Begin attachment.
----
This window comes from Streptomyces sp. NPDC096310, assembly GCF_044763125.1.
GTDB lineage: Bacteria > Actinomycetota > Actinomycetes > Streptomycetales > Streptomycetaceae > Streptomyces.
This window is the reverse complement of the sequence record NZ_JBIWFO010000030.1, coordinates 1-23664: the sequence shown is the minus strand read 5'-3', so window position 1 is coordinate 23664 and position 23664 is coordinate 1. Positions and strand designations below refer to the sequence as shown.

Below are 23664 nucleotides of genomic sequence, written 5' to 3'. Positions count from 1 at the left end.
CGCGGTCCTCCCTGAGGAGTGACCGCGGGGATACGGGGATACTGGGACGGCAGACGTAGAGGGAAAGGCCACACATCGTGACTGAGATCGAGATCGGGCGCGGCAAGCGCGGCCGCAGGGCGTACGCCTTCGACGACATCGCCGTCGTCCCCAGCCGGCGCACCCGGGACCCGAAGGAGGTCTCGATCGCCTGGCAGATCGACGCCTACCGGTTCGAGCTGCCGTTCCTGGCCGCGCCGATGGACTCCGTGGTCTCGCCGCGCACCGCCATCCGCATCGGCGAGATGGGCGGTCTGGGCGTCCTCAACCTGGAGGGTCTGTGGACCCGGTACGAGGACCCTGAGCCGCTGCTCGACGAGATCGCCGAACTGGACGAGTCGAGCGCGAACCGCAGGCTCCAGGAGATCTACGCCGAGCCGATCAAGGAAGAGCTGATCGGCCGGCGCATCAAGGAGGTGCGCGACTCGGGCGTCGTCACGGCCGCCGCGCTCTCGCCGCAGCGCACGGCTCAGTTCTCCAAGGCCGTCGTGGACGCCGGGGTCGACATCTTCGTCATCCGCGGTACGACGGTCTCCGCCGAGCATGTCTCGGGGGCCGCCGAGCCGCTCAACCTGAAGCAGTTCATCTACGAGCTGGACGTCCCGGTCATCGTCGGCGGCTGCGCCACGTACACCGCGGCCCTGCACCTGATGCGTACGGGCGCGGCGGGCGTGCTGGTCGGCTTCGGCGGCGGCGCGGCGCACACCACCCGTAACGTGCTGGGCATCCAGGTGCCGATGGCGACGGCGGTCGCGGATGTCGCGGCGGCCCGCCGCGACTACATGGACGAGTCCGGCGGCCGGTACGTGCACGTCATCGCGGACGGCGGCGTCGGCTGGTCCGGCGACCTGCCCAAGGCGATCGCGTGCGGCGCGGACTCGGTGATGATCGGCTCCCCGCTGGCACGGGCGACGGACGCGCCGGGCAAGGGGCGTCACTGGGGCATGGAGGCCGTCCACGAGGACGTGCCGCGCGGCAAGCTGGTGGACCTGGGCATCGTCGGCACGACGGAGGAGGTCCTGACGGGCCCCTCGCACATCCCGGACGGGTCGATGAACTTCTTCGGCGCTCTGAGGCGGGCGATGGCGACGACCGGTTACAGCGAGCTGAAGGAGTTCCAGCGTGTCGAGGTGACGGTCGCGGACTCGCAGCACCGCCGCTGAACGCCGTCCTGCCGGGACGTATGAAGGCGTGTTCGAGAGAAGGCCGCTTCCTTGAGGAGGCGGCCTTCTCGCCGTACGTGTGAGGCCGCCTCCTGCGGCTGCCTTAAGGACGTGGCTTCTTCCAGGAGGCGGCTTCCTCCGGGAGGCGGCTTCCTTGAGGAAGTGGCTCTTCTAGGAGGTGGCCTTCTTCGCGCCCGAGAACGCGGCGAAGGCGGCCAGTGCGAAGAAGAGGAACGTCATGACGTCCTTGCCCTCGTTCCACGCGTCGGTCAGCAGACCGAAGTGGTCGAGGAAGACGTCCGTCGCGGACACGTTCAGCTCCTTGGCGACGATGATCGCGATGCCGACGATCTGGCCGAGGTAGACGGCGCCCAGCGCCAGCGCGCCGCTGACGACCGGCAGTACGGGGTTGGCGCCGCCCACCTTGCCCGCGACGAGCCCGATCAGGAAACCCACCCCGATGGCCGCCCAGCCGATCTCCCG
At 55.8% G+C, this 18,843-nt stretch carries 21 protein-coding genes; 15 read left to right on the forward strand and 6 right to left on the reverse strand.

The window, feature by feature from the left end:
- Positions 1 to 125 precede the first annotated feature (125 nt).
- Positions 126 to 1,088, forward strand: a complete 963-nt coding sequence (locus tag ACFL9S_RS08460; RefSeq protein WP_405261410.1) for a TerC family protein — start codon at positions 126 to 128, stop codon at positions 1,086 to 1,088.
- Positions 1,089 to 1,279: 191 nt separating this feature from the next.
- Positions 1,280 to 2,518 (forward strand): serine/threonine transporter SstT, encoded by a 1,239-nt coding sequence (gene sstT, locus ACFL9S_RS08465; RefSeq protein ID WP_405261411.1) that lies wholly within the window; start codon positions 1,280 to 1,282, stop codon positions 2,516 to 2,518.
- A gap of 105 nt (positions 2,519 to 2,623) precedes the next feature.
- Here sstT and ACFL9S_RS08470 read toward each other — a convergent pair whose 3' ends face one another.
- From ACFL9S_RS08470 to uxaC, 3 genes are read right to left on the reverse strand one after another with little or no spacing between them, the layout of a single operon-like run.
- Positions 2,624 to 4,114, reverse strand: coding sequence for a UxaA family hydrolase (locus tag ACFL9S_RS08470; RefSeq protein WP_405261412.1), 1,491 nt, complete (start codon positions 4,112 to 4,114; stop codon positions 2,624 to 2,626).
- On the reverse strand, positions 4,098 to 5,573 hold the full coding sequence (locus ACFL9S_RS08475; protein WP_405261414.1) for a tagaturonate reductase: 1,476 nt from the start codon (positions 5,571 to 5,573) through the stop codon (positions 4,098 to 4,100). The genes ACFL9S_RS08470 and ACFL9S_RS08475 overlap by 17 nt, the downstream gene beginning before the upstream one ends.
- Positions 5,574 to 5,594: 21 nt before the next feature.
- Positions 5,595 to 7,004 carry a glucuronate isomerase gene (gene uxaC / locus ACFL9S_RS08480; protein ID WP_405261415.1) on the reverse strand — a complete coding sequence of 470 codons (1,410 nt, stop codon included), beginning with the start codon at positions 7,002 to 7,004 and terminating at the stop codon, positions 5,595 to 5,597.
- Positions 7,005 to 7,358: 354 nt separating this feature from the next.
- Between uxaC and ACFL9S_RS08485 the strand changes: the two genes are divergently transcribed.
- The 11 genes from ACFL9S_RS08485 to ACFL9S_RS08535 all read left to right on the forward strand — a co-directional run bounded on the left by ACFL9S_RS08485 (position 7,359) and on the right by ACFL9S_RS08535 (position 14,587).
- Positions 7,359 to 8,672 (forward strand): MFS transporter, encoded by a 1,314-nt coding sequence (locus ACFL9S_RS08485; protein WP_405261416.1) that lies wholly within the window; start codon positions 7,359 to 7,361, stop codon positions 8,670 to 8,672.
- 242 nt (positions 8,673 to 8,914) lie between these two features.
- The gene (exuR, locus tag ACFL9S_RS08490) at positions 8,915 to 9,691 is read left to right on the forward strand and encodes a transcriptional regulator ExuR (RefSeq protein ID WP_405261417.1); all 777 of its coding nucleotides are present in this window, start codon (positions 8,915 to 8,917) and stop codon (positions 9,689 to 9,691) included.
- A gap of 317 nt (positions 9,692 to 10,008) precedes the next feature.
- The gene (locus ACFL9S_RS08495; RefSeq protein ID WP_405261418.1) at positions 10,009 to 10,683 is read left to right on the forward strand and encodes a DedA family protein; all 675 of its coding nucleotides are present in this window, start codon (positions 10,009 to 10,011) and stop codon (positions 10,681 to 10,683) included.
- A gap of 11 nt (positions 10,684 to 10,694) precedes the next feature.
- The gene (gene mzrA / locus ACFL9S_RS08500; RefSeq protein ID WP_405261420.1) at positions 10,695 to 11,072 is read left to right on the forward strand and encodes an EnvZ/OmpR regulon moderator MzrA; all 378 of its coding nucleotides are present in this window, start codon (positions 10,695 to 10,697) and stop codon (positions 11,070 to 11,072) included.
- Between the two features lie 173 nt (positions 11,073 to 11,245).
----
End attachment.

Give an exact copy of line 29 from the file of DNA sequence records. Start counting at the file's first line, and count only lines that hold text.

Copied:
- Between the two features lie 173 nt (positions 11,073 to 11,245).